Clean Air Act:
Historical Information on EPA's Process for Reviewing California Waiver Requests and Making Waiver Determinations
GAO-09-249R, Jan 16, 2009
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Emissions from mobile sources, such as automobiles and trucks, contribute to air quality degradation and can threaten public health and the environment. Under the Clean Air Act, the Environmental Protection Agency (EPA) regulates these emissions. The act generally allows one set of federal standards for new motor vehicle emissions and pre-empts states from adopting or enforcing their own standards. However, it also authorizes the EPA Administrator to waive this provision to allow the state of California1 to enact and enforce emission standards for new motor vehicles that are as protective, in the aggregate, as federal government standards. Other states may also adopt California's standards if they choose. The waiver provision was added to the Federal Air Quality Act (one of the precursors of the current Clean Air Act) in 1967 because of California's severe air pollution problems and because the state had already established its own emission standards for mobile sources. California has used this waiver provision regularly to establish and enforce standards for vehicle emissions more stringent than those required by federal law. However, California must request a waiver of federal pre-emption and the EPA Administrator must approve it before California or any other state can implement such standards. Since being given this authority, California has requested and been granted waivers more than 50 times. In December 2005, California requested a waiver from EPA to allow it to regulate motor vehicle emissions of greenhouse gases, which are closely linked to global climate change. At the time, EPA was responding to litigation initiated by environmental groups and state and local governments regarding whether greenhouse gas emissions were air pollutants that the agency had authority to regulate under the Clean Air Act. EPA delayed action on California's waiver request pending the outcome of that litigation. On April 2, 2007, the U.S. Supreme Court decided the question in Massachusetts v. EPA by holding that EPA did have the authority to regulate greenhouse gas emissions. Nevertheless, on December 19, 2007, the EPA Administrator announced his intent to deny California's request. The Administrator subsequently formalized the denial in a decision document he signed and EPA published in the Federal Register on March 6, 2008. The decision has received a high level of attention for a number of reasons. For example, it departed in certain respects from EPA's previous waiver determinations--it was the first time that EPA denied a formal waiver request outright, and it also was the first time EPA used the "compelling and extraordinary conditions" criterion in the Clean Air Act as the basis for denying a waiver request. Due to the atypical outcome of EPA's decision regarding California's greenhouse gas waiver request, Congress asked GAO to review the decision to deny the waiver. As agreed with Congressional offices, we focused our work on the process for and outcomes of past waiver requests because the greenhouse gas waiver decision is the subject of ongoing litigation. Thus, we did not seek to examine the basis for the greenhouse gas decision itself or the process EPA used in reviewing this waiver request. This report summarizes the information about prior waiver requests and decisions provided to Congressional staff during our November 21, 2008, briefing.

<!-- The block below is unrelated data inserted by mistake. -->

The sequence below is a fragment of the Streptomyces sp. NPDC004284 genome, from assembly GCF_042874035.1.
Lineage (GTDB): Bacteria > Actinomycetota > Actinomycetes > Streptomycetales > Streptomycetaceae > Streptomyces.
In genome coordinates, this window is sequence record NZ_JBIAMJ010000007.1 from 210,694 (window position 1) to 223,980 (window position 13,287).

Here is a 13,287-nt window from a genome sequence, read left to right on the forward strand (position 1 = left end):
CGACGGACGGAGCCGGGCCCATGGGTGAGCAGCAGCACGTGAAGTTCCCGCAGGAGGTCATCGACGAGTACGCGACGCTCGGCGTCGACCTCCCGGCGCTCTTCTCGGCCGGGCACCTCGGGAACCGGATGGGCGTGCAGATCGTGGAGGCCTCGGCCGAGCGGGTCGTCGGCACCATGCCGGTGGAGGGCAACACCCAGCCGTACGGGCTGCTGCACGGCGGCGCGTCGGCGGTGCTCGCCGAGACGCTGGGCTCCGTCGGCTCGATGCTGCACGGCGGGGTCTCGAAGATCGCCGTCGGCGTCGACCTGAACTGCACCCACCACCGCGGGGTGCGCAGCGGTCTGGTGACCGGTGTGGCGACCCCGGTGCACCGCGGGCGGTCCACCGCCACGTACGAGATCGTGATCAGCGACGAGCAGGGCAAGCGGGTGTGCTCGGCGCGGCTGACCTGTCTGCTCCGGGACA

EPA's process for responding to waiver requests has typically consisted of an informal five-step process, through which staff evaluate the waiver request and review its adherence to criteria laid out in section 209(b) of the Clean Air Act. According to EPA officials, the agency (1) receives and begins review of the waiver request; (2) issues a notice in the Federal Register about the waiver request, including the opportunity for a hearing; (3) holds a hearing, if interest is expressed, and accepts public comments on the proposed waiver; (4) holds internal discussions and conducts internal analysis on the waiver request, including consideration of public comments; and (5) prepares a decision document and publishes the decision in the Federal Register. EPA officials said that as the draft decision document is routed through the approval chain at EPA, it is typically accompanied by a draft Federal Register notice, which lays out the decision and the three statutory criteria in section 209(b) and summarizes the analysis behind the decision. The draft decision document is also usually accompanied by an "action memorandum" that identifies the issues, examines the three Clean Air Act section 209(b) criteria, summarizes public comments, discusses anticipated reaction from external parties and potential for litigation, and provides a recommendation for action. For the past 15 years, several officials in EPA's Office of Transportation and Air Quality have been the primary staff involved in reviewing waiver requests and preparing documents supporting decisions. Typically, EPA's Office of General Counsel then reviews these documents before a final decision is made by EPA's Assistant Administrator for Air and Radiation. According to the EPA Office of Transportation and Air Quality officials involved in the process over the past 15 years, the approving official's decisions have generally aligned with staff recommendations to approve waivers, whether in full or in part. While some of these steps are documented in the Federal Register and the public docket that EPA maintains for each decision, others--specifically internal discussions, internal analyses, decision document drafts, and the documents that accompany the drafts through the approval chain--are generally not formally documented, retained, or made publicly available. In addition, the contents of the public dockets for waiver decisions are not standardized and vary from decision to decision. The majority of the dockets were prepared 10 or more years ago, and we could not determine the extent to which they are complete. Consequently, it is not feasible to identify the specific internal actions that EPA has taken or the discussions the agency has held with internal and external parties when deliberating previous waiver requests.